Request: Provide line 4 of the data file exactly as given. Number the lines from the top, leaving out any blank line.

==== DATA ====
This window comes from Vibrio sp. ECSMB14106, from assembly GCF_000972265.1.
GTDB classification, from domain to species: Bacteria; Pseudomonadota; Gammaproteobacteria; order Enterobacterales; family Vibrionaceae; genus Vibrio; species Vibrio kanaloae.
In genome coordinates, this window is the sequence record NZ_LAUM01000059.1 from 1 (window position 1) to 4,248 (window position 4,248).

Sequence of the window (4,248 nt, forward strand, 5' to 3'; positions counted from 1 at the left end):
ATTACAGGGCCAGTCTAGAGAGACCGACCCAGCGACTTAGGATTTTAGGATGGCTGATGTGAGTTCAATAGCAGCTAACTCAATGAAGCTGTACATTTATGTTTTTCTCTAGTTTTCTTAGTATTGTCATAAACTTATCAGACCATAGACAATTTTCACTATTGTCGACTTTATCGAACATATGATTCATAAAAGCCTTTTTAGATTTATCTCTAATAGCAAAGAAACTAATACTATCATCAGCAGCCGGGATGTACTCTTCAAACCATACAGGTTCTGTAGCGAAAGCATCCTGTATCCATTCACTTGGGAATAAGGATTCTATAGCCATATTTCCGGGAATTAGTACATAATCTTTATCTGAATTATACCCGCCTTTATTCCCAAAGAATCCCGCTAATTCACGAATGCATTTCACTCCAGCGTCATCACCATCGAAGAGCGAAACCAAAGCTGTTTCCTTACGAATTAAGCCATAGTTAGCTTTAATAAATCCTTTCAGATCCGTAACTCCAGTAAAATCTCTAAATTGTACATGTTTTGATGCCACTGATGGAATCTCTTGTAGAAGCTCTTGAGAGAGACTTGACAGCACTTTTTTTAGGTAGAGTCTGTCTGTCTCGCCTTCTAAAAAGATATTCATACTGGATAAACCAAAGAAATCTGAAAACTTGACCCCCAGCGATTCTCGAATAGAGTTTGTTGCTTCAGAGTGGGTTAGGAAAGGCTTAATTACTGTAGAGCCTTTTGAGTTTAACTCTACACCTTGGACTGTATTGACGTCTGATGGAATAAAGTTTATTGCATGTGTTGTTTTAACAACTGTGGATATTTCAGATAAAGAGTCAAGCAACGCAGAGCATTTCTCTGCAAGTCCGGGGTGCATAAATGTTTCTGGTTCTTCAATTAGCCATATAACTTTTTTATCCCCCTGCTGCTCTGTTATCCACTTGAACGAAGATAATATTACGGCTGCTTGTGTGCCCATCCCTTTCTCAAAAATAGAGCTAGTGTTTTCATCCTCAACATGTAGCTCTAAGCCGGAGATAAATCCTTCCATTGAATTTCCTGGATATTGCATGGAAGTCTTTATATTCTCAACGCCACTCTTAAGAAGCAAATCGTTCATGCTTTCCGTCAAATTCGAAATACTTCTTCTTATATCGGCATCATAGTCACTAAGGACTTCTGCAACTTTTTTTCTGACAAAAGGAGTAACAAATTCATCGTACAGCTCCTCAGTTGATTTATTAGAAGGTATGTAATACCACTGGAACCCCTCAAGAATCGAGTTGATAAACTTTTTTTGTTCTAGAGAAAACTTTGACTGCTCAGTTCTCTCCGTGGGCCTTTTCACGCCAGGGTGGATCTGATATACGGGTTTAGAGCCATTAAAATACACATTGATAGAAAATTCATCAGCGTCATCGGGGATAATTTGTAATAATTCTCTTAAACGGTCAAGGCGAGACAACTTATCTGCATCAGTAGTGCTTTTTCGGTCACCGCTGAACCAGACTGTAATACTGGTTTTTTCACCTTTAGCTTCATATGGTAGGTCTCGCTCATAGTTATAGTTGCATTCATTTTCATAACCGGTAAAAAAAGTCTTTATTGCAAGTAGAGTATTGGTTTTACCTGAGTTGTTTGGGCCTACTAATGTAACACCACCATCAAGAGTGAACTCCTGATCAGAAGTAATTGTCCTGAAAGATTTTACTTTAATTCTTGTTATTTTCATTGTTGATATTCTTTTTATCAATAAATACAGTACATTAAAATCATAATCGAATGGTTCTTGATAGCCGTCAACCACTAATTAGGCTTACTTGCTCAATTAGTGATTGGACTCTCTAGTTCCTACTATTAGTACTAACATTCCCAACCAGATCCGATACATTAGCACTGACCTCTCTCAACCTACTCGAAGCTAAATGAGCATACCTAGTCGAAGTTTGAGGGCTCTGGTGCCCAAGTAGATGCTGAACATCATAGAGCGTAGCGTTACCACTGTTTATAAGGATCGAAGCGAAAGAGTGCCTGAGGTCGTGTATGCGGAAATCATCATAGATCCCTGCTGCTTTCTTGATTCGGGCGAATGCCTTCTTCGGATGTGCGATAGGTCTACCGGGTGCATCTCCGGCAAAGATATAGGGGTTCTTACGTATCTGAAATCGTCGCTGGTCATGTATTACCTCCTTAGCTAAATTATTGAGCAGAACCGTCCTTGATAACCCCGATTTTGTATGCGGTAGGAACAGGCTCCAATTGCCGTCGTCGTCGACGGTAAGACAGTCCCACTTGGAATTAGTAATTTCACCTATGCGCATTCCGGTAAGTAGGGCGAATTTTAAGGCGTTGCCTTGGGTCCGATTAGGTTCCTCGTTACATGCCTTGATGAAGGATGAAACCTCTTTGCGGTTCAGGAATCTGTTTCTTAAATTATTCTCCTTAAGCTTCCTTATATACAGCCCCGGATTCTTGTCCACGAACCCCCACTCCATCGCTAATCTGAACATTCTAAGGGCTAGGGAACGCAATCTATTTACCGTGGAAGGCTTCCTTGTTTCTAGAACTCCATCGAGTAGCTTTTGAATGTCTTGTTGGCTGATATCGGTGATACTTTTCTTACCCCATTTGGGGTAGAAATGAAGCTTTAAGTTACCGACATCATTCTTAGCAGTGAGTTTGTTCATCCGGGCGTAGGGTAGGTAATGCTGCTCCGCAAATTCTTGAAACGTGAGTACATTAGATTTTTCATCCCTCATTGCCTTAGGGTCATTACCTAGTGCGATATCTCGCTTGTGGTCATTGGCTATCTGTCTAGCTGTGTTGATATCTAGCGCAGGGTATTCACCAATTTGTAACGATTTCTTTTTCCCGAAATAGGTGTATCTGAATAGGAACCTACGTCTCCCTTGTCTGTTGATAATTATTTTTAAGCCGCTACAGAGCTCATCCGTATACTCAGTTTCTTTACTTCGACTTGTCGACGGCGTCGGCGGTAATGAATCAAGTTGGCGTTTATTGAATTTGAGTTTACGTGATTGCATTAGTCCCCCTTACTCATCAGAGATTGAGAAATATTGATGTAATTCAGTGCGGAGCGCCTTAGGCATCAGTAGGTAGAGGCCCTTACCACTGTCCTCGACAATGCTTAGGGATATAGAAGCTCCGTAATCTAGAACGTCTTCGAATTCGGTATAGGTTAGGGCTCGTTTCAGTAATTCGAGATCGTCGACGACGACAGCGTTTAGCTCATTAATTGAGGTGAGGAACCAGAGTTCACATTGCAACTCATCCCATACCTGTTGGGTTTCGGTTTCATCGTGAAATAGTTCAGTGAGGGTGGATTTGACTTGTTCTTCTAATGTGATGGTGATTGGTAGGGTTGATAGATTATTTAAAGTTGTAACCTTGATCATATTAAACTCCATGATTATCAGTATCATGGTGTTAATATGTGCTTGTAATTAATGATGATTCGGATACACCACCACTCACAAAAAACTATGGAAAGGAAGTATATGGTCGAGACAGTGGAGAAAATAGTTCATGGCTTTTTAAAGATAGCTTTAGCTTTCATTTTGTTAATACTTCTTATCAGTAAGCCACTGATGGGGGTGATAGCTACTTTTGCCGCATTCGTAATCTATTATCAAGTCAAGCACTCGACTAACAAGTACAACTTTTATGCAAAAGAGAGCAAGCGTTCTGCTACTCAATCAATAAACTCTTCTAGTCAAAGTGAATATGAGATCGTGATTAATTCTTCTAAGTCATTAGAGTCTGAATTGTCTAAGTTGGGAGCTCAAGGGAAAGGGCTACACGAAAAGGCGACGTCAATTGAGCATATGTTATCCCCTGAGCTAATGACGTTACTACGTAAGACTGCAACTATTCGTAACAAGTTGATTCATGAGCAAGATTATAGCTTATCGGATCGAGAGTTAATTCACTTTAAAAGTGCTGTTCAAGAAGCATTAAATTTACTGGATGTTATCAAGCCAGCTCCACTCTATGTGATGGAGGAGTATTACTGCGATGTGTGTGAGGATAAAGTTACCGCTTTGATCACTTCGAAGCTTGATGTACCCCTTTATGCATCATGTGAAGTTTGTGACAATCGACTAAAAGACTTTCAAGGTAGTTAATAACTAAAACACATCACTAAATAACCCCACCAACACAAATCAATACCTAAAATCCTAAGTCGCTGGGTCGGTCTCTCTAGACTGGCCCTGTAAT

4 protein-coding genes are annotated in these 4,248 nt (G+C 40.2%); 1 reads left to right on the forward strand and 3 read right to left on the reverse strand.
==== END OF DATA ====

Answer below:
Sequence of the window (4,248 nt, forward strand, 5' to 3'; positions counted from 1 at the left end):